Do YOU want to stand out as a better leader? If so, your real test won’t happen when things go as planned. It’s those moments when a turn of events tests you – disappoints, frustrates or potentially angers you and those around you. With survival-mode thinking, keep in mind that:

Once you go negative, you break the trust and shake the foundation of your relationships.

What you do matters. When you’re lucky enough to be placed in leadership roles, use them to make a difference. The more challenging the job, the bigger your potential impact.

Go to our website Mentallytoughwomen.com to find out more about MTW’s Powerful Stress Tools. You’ll enjoy being tested to your limits!

Use stress to fuel your success

To become a more innovative leader, you can begin by taking our free leadership assessments and then enrolling in our online leadership development program.

Check out the companion interview and past episodes of Innovating Leadership, Co-creating Our Future, via iTunes, TuneIn, Stitcher, Spotify, Amazon Music, Audible,  iHeartRADIO, and NPR One.  Stay up-to-date on new shows airing by following the Innovative Leadership Institute LinkedIn.

About the Author

Colonel Deb Lewis is a West Point graduate from its first class with women. A retired Army Colonel and Harvard MBA, Deb commanded three US Army Corps of Engineer Districts, including a $2.1B reconstruction program in combat. She survived the 9/11 Pentagon attack while serving on the Joint Staff antiterrorism team. Colonel Deb’s experiences leading while under fire inspired her unique ‘Mentally Tough Women’ (MTW) program. MTW prepares women (and enlightened men) to handle more stress – not de-stress – in good times and times of crisis. Once you ‘Armor Up’ with mental toughness, your daily battles turn into sweet victories.

Photo by Diego González on Unsplash


Posted by Editor on

Renita Kalhorn Head Shot-VA

Leadership and performance training expert Renita Kalhorn, MBA, joined me on “Turn the Page” to discuss “How to get a Mental Six Pack.” Renita teaches entrepreneur CEOs and their teams, and Navy SEAL candidates the mental toughness skills that are essential to optimal performance under pressure.

After the show, she elaborated on some of the core principles that underlay peak performance strategies, which relate to how we manage our thoughts and emotions. Renita shares:

“Whatever we do now, we’ve “trained” ourselves to do through repetition. Changing our behavior takes retraining.”

“Emotions are chemical reactions in our body, so we can become “addicted” to stress, anxiety, frustration, and other emotions, just like any chemical substance. We can continue to have the same emotional patterns or reactions, regardless of our circumstances, because we “crave” the emotional fix. Even if it’s not pleasant, it’s familiar and it reminds us of our identity.”

“Going through our day without processing the emotions that come out of our thoughts/interactions with others, will keep us from being present and productive. It’s like driving with the parking brake on.”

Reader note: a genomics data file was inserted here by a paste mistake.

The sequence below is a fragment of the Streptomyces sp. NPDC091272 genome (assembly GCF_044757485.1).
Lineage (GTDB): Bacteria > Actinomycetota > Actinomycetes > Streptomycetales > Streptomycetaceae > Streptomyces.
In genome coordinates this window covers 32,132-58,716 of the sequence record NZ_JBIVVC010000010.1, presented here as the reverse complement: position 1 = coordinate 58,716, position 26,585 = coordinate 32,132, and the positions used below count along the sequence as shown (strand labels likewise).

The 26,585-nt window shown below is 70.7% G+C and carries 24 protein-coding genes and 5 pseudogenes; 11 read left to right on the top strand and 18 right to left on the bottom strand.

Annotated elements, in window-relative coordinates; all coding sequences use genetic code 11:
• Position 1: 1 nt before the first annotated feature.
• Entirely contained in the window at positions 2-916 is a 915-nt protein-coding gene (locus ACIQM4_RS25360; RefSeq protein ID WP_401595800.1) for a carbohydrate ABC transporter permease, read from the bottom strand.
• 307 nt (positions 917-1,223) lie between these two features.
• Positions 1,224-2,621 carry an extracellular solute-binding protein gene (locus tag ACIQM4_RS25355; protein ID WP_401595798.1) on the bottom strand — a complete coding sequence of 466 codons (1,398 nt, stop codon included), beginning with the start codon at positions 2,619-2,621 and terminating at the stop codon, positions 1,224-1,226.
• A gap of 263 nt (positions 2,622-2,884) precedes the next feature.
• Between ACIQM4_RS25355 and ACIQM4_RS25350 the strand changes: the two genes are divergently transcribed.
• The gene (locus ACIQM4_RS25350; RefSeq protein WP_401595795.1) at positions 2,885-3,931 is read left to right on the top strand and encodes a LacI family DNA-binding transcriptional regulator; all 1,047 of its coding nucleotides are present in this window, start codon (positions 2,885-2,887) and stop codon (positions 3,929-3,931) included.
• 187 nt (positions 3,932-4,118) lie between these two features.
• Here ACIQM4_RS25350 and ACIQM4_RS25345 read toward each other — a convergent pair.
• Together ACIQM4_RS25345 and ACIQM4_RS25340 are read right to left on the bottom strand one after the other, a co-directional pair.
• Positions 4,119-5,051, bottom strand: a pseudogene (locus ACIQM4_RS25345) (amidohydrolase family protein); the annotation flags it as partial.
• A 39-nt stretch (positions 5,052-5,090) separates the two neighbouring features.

Renita offers strategies through which you can retrain yourself to be more productive:

“One client was a rock star in business development, bringing in $25M deals. She had a lot of stress and anxiety around maintaining a high level of performance and it was affecting her health and relationships. No matter what the circumstances were, there was always something to be anxious about: an upcoming negotiation, getting a promotion, getting a bonus, a new deal. She created a strategy to be more mindful (meditation, petting her cat, gratitude journal) and, on particularly stressful days, brought PRESENT MOMENT AWARENESS by simply noticing what she was doing using “I am” statements: “I am preparing a proposal.” “I am walking to the subway.”

“Because our thoughts are so ephemeral and yet feel so real, it’s important to CONCRETIZE them. When clients have lots of chatter from their inner critic in “high stakes” moments, such as important meetings and negotiations, I suggest they give that voice a name, and even find a mascot to represent it, that will help them to take it less seriously. Mine is a pink duck with an afro; one client’s is a porcelain alligator wearing red high heels. Have conversations with your mascot as if it’s another character – this helps create distance from the critical voice and enables you to see that there are other interpretations of what’s happening.”

“Start noticing when you’re going around and around in a thought loop or maintaining a negative emotion. Ask: “Is this a good investment of my energy? If I had to pay a $1 for each of these thoughts, would it be worth it?” One person who attended my “mental six pack” presentation said he had a colleague who would periodically email for help in solving essentially the same problem. Each time he got the email, he would be annoyed, but would answer the email without addressing the source of the annoyance. While it would require upfront thinking and energy, a better investment would be to take thirty minutes and have a conversation with the person to get at the essence of the issue: e.g. Does he even realize that he’s asking variations of the same question?!”

Renita recommends “Breaking the Habit of Being Yourself: How to Lose Your Mind and Create A New One” by Dr. Joe Dispenza

Learn more about Renita’s leadership and peak performance training by visiting her website, and listen to her “Mental Toughness for Mavericks” podcast featuring Navy SEAL Mark Divine, self-disruption expert Whitney Johnson, and performance psychologist Dr. Sian Beilock.

Access my conversation with Renita, through which she shares THREE STEPS to developing a mental six pack!